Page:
asked the President of the Board of Trade (1) if he will in future arrange to publish regular figures of the number of jobs in prospect for each locality on a comparable basis with the published unemployment figures for local employment exchanges in the Ministry of Labour Gazette;
(2) if he will give the latest figure of jobs in prospect in the Dewsbury Employment Exchange area.
Our information as to jobs in prospect is derived partly from applications for industrial development certificates and partly from the contacts which Board of Trade, both at headquarters and in the regions, have with industry. Though a useful indication, it is inevitably incomplete and in some degree uncertain. For example, we do not necessarily know of extra jobs that might be provided by purchase of existing premises. It is, therefore, not comparable with the figures, based on actual returns, published in the Ministry of Labour Gazette.
For these reasons, the regular publication of this information would involve a burden altogether disproportionate to its value. But my right hon. Friend is always prepared to give whatever information we have for particular places to hon. Members who ask. In the case of the Dewsbury Employment Exchange area, the rate of unemployment is 1·1 per cent. and there are a number of vacancies outstanding; but I am not aware of any new projects providing prospects of additional jobs.
I thank the hon. Gentleman for that reply. With regard to the figure he has just quoted for the Dewsbury area, would he not agree that this represents a very unsatisfactory state of affairs having regard to the 1952 and 1958 woollen textile recessions and that it is undoubtedly recognised that there is a need for industrial diversification in the heavy woollen district? Also, as the President of the Board of Trade in last week's debate was able to provide information about jobs in prospect in particular areas to indicate that support could legitimately be withdrawn from certain areas, would it not be better to publish the data so that the country might judge how the Government are measuring up to their responsibilities?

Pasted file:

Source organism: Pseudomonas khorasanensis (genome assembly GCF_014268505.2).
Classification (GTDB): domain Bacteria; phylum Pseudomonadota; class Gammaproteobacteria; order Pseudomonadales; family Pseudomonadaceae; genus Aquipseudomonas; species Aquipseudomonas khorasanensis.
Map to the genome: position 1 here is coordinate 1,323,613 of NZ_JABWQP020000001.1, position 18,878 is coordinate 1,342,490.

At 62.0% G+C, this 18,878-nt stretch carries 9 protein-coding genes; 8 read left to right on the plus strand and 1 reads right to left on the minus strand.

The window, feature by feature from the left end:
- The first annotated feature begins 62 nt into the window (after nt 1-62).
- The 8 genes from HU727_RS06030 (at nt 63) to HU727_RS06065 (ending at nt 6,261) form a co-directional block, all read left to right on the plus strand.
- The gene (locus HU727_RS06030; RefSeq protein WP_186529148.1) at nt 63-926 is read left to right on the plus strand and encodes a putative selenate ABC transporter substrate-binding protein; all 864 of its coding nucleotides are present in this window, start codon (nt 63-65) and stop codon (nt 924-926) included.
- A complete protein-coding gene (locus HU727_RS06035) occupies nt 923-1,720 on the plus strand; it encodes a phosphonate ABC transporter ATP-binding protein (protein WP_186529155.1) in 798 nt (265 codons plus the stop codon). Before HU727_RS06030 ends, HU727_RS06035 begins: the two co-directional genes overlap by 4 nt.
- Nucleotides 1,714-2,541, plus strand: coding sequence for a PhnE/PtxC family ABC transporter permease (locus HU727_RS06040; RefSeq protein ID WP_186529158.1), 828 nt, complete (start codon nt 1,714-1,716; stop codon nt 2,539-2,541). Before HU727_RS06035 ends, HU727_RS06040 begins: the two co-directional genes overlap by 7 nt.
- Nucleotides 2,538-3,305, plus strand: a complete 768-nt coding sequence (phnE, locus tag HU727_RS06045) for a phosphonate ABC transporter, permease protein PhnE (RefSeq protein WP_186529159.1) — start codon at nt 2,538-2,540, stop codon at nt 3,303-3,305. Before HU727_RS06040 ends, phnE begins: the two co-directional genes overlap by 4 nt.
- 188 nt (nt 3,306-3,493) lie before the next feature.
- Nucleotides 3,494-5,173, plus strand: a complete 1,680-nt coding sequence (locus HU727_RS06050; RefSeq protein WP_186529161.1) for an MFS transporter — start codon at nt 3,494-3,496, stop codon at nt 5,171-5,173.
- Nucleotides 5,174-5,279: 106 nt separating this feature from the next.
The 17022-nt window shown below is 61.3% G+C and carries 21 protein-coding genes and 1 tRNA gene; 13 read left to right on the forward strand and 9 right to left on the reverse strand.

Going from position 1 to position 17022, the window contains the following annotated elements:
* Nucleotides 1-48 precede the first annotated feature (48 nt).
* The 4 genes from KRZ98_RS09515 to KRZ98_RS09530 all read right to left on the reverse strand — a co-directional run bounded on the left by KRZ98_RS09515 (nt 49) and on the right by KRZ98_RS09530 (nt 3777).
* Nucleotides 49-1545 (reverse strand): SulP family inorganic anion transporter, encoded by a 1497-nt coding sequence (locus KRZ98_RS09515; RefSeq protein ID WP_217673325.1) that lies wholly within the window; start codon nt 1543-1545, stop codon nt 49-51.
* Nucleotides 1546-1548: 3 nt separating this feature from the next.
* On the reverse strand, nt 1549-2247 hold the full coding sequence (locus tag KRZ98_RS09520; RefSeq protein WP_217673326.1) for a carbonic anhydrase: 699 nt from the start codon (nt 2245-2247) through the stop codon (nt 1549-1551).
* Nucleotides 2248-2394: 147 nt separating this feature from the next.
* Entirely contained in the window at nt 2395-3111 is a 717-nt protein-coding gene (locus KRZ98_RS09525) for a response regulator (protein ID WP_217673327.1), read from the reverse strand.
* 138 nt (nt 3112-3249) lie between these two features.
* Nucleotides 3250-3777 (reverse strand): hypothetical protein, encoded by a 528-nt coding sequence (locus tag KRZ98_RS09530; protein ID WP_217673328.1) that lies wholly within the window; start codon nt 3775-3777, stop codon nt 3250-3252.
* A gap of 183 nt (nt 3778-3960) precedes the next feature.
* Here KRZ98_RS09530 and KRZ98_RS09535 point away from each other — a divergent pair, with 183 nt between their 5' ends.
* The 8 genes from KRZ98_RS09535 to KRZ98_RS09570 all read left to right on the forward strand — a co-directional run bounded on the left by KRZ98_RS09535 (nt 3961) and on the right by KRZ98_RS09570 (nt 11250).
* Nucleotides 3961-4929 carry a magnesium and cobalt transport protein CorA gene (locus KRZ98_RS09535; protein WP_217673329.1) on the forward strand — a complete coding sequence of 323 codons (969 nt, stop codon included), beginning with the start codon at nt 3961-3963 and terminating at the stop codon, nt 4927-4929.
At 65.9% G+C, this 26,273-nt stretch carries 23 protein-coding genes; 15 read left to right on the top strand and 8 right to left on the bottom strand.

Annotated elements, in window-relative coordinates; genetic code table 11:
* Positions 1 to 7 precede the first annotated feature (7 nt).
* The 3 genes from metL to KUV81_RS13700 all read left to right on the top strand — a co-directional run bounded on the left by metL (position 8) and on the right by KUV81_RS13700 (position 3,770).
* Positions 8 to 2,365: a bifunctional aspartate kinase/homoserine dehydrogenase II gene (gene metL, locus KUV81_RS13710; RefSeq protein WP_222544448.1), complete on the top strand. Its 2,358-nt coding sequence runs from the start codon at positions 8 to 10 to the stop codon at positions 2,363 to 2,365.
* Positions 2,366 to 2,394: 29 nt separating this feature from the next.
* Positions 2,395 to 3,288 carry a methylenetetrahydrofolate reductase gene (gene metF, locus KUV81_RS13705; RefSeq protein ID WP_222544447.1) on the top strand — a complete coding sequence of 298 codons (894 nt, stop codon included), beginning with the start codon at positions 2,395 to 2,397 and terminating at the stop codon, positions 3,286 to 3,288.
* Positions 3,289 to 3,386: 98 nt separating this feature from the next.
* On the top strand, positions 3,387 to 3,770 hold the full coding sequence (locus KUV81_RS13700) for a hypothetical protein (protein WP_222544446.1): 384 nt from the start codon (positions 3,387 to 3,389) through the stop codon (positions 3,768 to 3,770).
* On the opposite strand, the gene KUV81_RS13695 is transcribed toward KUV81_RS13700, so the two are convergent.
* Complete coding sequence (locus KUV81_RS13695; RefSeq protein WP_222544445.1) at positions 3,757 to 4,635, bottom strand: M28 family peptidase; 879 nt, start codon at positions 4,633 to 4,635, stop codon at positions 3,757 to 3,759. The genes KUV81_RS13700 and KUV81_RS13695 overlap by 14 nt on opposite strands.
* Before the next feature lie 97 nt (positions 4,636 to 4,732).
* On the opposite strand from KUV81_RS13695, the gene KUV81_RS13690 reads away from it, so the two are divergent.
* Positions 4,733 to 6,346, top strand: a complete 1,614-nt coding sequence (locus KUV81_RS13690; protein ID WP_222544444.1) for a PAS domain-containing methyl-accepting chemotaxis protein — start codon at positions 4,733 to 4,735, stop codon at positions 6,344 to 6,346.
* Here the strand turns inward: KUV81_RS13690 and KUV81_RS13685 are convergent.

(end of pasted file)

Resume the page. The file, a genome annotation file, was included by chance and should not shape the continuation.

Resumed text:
With regard to the first supplementary question, the rate of unemployment in the Dewsbury area in January was 1·1 per cent., or 361 people. A year ago the rate was over 3 per cent. Outstanding vacancies in January numbered 320. I hoped I had covered the hon. Gentleman's second supplementary question in my original Answer in which I indicated that we are prepared to give figures for individual areas but not to publish a regular series.
Is not the Parliamentary Secretary aware that he has knocked a large number of us off the list in the Local Employment Bill solely on the ground that our future prospects, scientifically computed by his Department, do not warrant our being left on the list? If he is prepared to give that information in respect of any individual town, and if he is also prepared to use it as the basis of policy, what is to stop him correlating all this information and publishing it officially? Is it because he knows it is unreliable?
I must correct the hon. Lady. It is not solely on the ground of jobs in prospect that areas have been taken off the list or not added to it. Secondly, I pointed out that our own information is deficient in certain sectors. For example, we have no accurate information about non-industrial jobs.